Pine Tar

24 Jul

I’ve had Kansas City on my mind today.  On this date back in 1983, George Brett and his infamous pine-tar incident brought disgrace to the city and baseball.  Or maybe it didn’t.  I guess it depends who you root for.

Let me set the scene:

The Royals were playing the Yankees in New York.  It was the top of the ninth with two outs.  Royal George Brett comes up to bat and hits a two-run homer.  The score is now 5-4.  The Yankees manager, Billy Martin, noticed that Brett’s bat had pine tar on it about 6 inches further than the rules allow.  For you non-baseball fans out there, a) shame on you, and b) pine tar makes the bat easier to grip.

The game was called in the Yankees favor.  There was a massive protest from George Brett and the Royals and controversy for weeks about whether or not the home run should have counted.  Eventually the game resumed on August 18th.  The Royals won.  But the tarnish remained.  Even though I think George Brett was an amazing baseball player, I still think of the pine tar incident first.  And when I think of Kansas City, that’s what I think of first as well.

I’ve never been to Kansas.  Nor Missouri.  So I obviously haven’t been to either Kansas City.  But I’m dying to go.  Naturally not because I want to see honest baseball players.  No, I want to go mainly because I can’t, for the life of me, comprehend why it’s figured so strongly in American music mythology.  My friend who grew up in Missouri describes it as a ‘modern-day cow city.’  And my friend who grew up in Kansas merely said, ‘it’s not a very big place.’  Hmmm.

But in the mid-20th Century at least, it must have been a destination.  There are about five million songs about Kansas City and probably two-thirds of them talk about K.C. women.  And I’m not just talking about the most well-known Kansas City song.  We’ll get to that momentarily.

There are tons of blues songs and lots of jazz songs that are all named after or are about Kansas City.  When I read about it, though, the most interesting thing I’ve found is that the Missouri side has more fountains than any city in the world except for Rome. And this disconnect between reigning supreme in pop culture and being a big ‘meh’ in life is why I want to visit so badly.  I’m sure that when I do get there, I will discover the secrets of the town and have learn all about its steamy underbelly just like all the songwriters must have.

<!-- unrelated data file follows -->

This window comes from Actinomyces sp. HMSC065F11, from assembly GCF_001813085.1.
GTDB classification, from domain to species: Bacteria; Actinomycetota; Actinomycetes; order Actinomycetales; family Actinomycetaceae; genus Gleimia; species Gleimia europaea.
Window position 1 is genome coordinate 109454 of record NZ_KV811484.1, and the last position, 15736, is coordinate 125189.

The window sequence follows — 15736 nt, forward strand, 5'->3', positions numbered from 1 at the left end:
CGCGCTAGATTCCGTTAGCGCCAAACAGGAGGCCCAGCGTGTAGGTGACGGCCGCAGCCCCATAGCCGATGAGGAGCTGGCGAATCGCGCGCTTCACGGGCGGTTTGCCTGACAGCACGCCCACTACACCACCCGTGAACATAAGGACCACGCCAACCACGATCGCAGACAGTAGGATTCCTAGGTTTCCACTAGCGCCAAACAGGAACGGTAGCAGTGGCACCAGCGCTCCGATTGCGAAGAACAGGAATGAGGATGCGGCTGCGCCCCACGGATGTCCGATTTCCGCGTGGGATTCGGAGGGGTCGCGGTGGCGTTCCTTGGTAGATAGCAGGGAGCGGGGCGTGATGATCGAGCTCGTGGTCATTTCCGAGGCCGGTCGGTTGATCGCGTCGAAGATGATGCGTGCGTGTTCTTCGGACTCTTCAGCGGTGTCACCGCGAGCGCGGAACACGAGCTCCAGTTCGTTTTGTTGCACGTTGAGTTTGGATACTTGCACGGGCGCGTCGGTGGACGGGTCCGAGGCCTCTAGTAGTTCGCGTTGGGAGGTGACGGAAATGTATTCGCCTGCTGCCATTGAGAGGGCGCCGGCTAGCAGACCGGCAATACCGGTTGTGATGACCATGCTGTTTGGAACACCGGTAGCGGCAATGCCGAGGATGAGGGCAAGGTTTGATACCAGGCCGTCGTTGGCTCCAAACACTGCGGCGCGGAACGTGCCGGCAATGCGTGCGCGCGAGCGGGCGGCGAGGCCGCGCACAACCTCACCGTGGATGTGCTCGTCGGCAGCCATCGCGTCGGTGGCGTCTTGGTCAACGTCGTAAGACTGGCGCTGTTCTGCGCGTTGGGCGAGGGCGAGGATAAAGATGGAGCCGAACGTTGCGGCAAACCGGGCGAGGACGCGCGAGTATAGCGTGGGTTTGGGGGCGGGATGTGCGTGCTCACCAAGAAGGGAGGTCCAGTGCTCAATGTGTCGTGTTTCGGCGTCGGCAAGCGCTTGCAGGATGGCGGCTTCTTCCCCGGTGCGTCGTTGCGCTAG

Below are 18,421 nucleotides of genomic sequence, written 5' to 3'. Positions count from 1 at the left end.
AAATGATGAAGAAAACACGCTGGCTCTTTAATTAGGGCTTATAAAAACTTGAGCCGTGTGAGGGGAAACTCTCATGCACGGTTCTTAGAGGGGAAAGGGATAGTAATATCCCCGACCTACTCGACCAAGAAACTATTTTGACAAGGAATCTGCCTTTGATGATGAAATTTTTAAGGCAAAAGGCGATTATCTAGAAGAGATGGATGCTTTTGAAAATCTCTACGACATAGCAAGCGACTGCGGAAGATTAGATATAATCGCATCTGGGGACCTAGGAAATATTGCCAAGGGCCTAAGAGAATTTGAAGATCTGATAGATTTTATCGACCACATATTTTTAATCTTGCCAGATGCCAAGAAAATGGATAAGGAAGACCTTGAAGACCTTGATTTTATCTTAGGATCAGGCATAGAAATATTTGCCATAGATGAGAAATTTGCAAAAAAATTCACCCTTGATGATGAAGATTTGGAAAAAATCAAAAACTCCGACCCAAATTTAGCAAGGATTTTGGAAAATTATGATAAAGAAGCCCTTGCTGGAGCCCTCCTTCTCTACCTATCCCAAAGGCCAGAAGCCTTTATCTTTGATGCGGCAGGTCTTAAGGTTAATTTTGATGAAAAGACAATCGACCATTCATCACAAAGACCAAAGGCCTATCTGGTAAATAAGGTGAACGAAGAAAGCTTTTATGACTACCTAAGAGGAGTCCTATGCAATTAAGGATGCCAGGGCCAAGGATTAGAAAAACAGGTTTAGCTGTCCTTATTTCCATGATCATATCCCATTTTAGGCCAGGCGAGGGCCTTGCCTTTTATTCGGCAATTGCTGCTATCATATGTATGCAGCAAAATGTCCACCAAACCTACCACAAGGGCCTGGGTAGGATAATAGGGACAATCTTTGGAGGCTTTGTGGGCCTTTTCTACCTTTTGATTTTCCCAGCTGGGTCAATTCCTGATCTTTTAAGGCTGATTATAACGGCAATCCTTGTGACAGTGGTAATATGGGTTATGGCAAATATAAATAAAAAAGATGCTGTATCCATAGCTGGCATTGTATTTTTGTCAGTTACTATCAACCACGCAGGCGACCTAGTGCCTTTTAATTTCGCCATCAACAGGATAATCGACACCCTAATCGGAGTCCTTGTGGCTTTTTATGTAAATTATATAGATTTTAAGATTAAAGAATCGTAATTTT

“Kansas City,” the song you’re probably thinking of, has a pretty interesting story behind it.  Leiber and Stoller wrote it in 1952, way before they were huge successes.  They were only 19 – and they hadn’t been to Kansas City either.  They were from L.A.  They had West Coast rhythm and blues artist Little Willie Littlejohn record it.  Federal Records, who released the track, had it renamed “K.C. Lovin’” because it sounded cooler.  It didn’t chart, but I think it’s still  the best version out there.

Seven years later, Wilbert Harrison recorded his version in New York, changing one of the lines to the now-famous “they got some crazy little women there, and I’m gonna get me one” and reverting back to the song’s original title, “Kansas City.”  This version made it to #1, but there were not 1, not 2, not 3, not 4, but 5 other versions of the song in market at the exact same time.  Ah, for the days of the Wild West of the music biz….  Can you imagine that happening now?  I love crazy stuff like that.

Sadly I just learned that 12th Street and Vine doesn’t exist anymore, which means one less instagram post to make if I do finally make it there one day.  But rest assured, I’m sure I’ll be posting a lot of pix of fountains.  Maybe I’ll even put some pine tar on one.

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